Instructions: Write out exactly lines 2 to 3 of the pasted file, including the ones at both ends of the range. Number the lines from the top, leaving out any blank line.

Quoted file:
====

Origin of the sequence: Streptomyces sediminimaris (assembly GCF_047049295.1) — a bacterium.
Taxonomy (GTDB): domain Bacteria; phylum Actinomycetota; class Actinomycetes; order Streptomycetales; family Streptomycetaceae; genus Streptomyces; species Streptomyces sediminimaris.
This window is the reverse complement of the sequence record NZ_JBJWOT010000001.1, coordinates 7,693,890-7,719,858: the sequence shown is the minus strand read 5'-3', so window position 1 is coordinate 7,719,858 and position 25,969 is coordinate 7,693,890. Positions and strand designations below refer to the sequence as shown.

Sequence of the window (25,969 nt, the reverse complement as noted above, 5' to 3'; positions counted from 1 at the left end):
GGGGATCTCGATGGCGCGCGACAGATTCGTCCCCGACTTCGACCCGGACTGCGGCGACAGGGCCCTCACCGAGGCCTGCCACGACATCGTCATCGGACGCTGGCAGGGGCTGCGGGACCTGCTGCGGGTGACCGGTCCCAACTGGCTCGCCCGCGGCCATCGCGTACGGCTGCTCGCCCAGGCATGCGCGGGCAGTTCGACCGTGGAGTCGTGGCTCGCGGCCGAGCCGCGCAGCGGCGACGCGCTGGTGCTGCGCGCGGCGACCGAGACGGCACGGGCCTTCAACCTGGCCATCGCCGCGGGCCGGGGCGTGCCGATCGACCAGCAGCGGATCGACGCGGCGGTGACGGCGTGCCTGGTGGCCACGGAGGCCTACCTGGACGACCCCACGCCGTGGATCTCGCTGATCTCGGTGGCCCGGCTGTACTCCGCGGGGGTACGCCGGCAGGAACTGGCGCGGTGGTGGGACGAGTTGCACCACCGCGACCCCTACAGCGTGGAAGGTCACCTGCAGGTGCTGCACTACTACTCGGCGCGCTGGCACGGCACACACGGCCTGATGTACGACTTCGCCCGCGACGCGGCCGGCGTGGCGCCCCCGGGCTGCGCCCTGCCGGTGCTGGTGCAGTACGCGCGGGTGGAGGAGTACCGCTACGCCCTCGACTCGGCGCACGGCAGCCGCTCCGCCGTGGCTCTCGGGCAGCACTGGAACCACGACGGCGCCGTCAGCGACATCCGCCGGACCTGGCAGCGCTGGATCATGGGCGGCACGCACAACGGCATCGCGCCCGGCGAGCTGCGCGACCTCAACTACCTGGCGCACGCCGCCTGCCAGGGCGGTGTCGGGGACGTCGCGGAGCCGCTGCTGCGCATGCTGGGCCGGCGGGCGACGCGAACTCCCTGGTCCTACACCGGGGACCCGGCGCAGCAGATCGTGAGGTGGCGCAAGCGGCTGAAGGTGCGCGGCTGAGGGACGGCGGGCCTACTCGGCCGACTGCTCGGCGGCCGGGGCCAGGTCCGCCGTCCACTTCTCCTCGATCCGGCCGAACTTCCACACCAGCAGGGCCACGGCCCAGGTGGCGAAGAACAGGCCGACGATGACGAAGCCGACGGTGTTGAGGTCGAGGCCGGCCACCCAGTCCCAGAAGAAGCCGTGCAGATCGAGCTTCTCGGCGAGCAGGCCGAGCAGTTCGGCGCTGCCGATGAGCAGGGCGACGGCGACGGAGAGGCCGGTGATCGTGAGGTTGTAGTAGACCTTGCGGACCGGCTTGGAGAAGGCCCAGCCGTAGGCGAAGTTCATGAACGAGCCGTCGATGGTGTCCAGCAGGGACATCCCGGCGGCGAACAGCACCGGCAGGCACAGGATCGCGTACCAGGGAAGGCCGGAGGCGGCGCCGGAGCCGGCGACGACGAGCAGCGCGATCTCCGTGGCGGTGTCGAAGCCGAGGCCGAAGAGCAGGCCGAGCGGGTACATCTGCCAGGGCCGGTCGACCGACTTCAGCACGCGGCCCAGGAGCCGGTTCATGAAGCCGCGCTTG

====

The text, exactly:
Taxonomy (GTDB): domain Bacteria; phylum Actinomycetota; class Actinomycetes; order Streptomycetales; family Streptomycetaceae; genus Streptomyces; species Streptomyces sediminimaris.
This window is the reverse complement of the sequence record NZ_JBJWOT010000001.1, coordinates 7,693,890-7,719,858: the sequence shown is the minus strand read 5'-3', so window position 1 is coordinate 7,719,858 and position 25,969 is coordinate 7,693,890. Positions and strand designations below refer to the sequence as shown.